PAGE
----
The Calypso had many more notable voyages to fulfill Cousteau’s goal. In 1953, it served as a platform for testing new underwater cameras that could capture images of deep-sea animals. In 1954, it took part in a journey that led to the discovery of a Persian Gulf oil field. Then, in 1955, Cousteau and his crew took part in filming The Silent World. As the New York Times review at the time of its release put it, this was a “feature-length fact film” that brought the images the Calypso captured to the masses.
The Calypso was also a key part of the TV series titled The Undersea World of Jacques Cousteau and enjoyed a long career. Sadly, the ship suffered severe damage and sank after a 1996 collision with a barge. However, that wasn’t the end of the line for the Calypso: It was eventually raised, and the Cousteau Society is currently working to restore it.
The Flip Ship
A child of the 1960s, the Flip Ship is a truly unique research vessel. As covered by Marine Insight, this ship was created by the US Navy with help from the Marine Physical Laboratory in 1962. Spoon-like in shape and 355 feet long, it is able to shift into a vertical position—from the normal horizontal position of a ship—without difficulty. The ship uses ballast tanks to achieve this realignment, and the process takes just under half an hour.
It gets its name both from its most notable feature and its official acronym: FLIP, which stands for Floating Instrument Platform. The Flip Ship enters its vertical position to gather certain types of data more accurately, including measurements of waves. The ship does not have engines to maneuver itself; instead, other vessels tow it into position. The Flip Ship was renovated in 1995 and has provided very valuable data throughout its time in service.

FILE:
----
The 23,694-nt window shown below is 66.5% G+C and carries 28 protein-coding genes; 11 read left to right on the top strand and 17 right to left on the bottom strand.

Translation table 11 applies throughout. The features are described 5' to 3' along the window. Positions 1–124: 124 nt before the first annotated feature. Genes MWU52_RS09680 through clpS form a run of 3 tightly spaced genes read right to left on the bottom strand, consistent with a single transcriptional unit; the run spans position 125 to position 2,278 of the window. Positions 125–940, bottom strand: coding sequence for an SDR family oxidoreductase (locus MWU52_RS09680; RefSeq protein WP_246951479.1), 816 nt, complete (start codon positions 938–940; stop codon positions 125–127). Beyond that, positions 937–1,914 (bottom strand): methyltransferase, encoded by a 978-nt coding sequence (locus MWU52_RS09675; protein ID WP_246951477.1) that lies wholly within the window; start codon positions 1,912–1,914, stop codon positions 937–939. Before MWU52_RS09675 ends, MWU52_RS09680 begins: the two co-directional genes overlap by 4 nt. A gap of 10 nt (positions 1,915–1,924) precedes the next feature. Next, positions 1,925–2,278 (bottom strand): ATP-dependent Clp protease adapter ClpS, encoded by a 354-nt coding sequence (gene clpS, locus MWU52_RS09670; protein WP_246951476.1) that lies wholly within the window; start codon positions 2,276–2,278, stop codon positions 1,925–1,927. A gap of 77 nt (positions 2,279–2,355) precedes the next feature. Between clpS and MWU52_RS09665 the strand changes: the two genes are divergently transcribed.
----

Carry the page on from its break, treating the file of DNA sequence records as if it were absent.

Underwater Research Vessels
A number of research vessels prove their worth not above the waves but below them. For example, the Woods Hole Oceanographic Institution maintains a number of state-of-the-art submersible research vehicles. In its original configuration, the Alvin could reach depths of 4,500 meters and dive for up to 10 hours at a time, making it able to reach approximately two-thirds of the ocean floor. Another notable vehicle in the institution’s fleet is the Deepsea Challenger, which oceanographer and cinematographer James Cameron used to visit Challenger Deep—the ocean’s deepest spot.
Another specialty research vessel is the SA Agulhas II. This huge ship is an icebreaker—that is, it is able to break through thick ice, enabling it to explore the frigid area of Antarctica. Per the South African government, along with performing research, the ship has an important job in delivering supplies to South African research facilities in the Antarctic.
Joining the SA Agulhas II as a notable icebreaker is the RV Sikuliaq, which is operated by the University of Fairbanks and described in detail here. It uses a number of winches to deposit and retrieve scientific equipment, and it has a wide-ranging set of instruments for research. The ship was designed with the environment in mind, down to the noise it emits, which is purposely low.
The RV Investigator
The RV Investigator, launched in late 2014, represents Australia’s foray into high-tech research vessels. Along with advanced oceanographic capabilities, it can also collect data on the weather from far into the atmosphere, according to The Conversation. Its design is so well thought out that bubbles created by the hull won’t interfere with acoustic equipment on board.
The RRS James Cook and the RRS Discovery
Since 2006, the RRS James Cook has supported the efforts of the NOC by performing large-scale research expeditions. According to the organization’s writeup on the ship, it can perform a variety of duties, including seismic surveys, seawater sampling, the operation of remote vehicles, and deepwater coring. It can even measure changes in gravity. Additionally, the ship contains numerous laboratory facilities on board. The NOC also operates the RRS Discovery, which is the newest research ship in the organization’s fleet, featuring extremely modern equipment. These two ships represent some of the most cutting-edge research vessels out there, and it will be exciting to see what they and other modern ships reveal about the world’s oceans.